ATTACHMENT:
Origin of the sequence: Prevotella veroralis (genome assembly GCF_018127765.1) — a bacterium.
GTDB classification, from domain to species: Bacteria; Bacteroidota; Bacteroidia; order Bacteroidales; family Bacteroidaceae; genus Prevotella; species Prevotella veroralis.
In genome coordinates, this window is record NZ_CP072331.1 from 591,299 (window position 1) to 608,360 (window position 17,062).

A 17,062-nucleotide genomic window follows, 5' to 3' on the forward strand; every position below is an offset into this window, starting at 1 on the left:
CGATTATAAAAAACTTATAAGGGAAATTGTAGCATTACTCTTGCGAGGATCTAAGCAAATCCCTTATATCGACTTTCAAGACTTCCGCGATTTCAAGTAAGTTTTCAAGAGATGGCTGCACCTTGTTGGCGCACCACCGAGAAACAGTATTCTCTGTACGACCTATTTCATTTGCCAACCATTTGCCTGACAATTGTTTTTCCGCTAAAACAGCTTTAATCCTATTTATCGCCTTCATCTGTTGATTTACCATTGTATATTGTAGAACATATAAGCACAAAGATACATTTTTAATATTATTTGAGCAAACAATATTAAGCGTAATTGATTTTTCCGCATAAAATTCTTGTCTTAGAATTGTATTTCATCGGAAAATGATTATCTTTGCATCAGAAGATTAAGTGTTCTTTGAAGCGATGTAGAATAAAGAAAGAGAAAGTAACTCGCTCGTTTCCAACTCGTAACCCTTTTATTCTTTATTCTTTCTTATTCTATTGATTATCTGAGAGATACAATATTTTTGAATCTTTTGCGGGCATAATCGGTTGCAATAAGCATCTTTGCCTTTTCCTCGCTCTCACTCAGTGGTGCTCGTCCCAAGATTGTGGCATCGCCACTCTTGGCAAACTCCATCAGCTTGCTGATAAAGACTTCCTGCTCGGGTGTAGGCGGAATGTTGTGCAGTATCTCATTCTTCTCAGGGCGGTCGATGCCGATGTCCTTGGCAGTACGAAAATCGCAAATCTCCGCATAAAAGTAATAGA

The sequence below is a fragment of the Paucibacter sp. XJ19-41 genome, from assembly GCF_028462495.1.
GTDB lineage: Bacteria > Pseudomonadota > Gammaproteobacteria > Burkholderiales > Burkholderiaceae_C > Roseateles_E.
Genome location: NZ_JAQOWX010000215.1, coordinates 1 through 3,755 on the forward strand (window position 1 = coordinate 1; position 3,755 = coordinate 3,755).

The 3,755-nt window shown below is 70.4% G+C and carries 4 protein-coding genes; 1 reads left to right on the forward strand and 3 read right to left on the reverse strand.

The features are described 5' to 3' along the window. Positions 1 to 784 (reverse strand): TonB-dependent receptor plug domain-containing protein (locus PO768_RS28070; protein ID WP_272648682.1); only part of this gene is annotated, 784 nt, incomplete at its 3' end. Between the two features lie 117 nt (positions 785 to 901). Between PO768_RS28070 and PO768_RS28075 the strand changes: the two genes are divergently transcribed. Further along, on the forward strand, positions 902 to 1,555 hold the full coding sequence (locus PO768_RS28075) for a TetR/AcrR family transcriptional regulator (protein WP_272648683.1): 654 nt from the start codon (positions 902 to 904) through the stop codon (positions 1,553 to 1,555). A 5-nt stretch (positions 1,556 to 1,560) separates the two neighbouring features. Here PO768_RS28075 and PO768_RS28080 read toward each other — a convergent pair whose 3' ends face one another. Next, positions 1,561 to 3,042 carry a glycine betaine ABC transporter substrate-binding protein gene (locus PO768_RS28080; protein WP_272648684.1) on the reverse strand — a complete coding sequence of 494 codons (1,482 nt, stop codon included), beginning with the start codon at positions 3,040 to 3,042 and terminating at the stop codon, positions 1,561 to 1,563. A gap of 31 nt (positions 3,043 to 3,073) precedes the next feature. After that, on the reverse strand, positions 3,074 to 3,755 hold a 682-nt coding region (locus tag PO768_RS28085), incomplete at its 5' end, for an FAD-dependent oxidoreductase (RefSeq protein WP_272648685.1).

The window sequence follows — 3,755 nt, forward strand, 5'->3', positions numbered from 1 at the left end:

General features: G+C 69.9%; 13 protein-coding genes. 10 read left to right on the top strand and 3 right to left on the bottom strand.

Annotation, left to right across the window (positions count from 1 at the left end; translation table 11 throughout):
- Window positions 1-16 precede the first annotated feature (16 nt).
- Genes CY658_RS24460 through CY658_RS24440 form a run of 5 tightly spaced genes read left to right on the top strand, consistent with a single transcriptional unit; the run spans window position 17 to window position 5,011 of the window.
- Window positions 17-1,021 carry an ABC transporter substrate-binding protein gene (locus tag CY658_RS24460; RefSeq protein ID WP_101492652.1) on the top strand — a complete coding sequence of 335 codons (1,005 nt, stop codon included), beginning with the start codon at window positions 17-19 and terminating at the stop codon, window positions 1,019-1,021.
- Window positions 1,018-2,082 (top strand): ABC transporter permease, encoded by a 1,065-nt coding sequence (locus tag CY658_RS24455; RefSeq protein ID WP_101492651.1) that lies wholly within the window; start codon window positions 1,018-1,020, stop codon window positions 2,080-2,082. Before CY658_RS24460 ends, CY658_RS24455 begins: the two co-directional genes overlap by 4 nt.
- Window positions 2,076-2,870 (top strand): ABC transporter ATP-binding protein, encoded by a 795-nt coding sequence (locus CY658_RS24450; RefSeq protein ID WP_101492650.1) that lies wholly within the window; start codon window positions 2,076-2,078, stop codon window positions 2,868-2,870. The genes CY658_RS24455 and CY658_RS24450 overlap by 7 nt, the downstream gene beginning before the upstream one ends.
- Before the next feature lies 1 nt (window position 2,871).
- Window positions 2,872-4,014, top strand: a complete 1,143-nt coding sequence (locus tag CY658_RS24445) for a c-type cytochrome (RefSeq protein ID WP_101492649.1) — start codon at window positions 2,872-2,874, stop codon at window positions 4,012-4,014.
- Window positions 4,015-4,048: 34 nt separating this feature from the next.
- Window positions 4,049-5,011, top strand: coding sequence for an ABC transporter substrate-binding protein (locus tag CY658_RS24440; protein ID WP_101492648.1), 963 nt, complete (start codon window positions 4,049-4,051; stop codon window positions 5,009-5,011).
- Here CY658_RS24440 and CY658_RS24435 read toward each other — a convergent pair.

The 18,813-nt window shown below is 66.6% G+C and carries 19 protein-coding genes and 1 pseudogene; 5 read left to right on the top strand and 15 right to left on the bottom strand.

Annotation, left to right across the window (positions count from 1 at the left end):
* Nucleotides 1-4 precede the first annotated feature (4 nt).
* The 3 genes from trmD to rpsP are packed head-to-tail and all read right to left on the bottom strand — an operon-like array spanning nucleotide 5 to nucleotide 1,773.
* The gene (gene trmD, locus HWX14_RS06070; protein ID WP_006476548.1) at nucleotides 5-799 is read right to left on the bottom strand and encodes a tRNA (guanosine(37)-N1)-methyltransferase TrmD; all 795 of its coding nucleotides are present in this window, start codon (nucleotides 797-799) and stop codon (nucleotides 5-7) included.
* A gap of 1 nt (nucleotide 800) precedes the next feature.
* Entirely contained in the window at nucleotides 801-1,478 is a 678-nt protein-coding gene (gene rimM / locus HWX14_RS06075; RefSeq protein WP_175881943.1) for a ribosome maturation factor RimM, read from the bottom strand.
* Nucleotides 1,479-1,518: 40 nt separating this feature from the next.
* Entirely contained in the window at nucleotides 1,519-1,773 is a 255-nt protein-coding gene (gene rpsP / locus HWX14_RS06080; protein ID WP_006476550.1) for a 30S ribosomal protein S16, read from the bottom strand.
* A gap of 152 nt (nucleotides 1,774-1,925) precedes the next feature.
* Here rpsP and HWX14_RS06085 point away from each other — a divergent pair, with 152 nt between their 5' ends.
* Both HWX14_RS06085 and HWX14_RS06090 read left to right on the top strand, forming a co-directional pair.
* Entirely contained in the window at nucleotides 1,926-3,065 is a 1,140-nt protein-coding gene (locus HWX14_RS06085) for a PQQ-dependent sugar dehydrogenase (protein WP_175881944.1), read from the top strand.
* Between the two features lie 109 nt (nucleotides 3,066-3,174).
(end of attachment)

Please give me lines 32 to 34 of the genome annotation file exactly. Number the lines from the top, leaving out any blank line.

* Entirely contained in the window at nucleotides 1,519-1,773 is a 255-nt protein-coding gene (gene rpsP / locus HWX14_RS06080; protein ID WP_006476550.1) for a 30S ribosomal protein S16, read from the bottom strand.
* A gap of 152 nt (nucleotides 1,774-1,925) precedes the next feature.
* Here rpsP and HWX14_RS06085 point away from each other — a divergent pair, with 152 nt between their 5' ends.